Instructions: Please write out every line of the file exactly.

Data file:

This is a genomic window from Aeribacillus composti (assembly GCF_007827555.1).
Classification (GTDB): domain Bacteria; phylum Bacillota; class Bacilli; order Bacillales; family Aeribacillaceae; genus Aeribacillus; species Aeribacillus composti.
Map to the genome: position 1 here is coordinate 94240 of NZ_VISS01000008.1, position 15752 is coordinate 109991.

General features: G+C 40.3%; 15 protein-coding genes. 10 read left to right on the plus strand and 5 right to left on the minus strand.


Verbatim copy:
This is a genomic window from Aeribacillus composti (assembly GCF_007827555.1).
Classification (GTDB): domain Bacteria; phylum Bacillota; class Bacilli; order Bacillales; family Aeribacillaceae; genus Aeribacillus; species Aeribacillus composti.
Map to the genome: position 1 here is coordinate 94240 of NZ_VISS01000008.1, position 15752 is coordinate 109991.

General features: G+C 40.3%; 15 protein-coding genes. 10 read left to right on the plus strand and 5 right to left on the minus strand.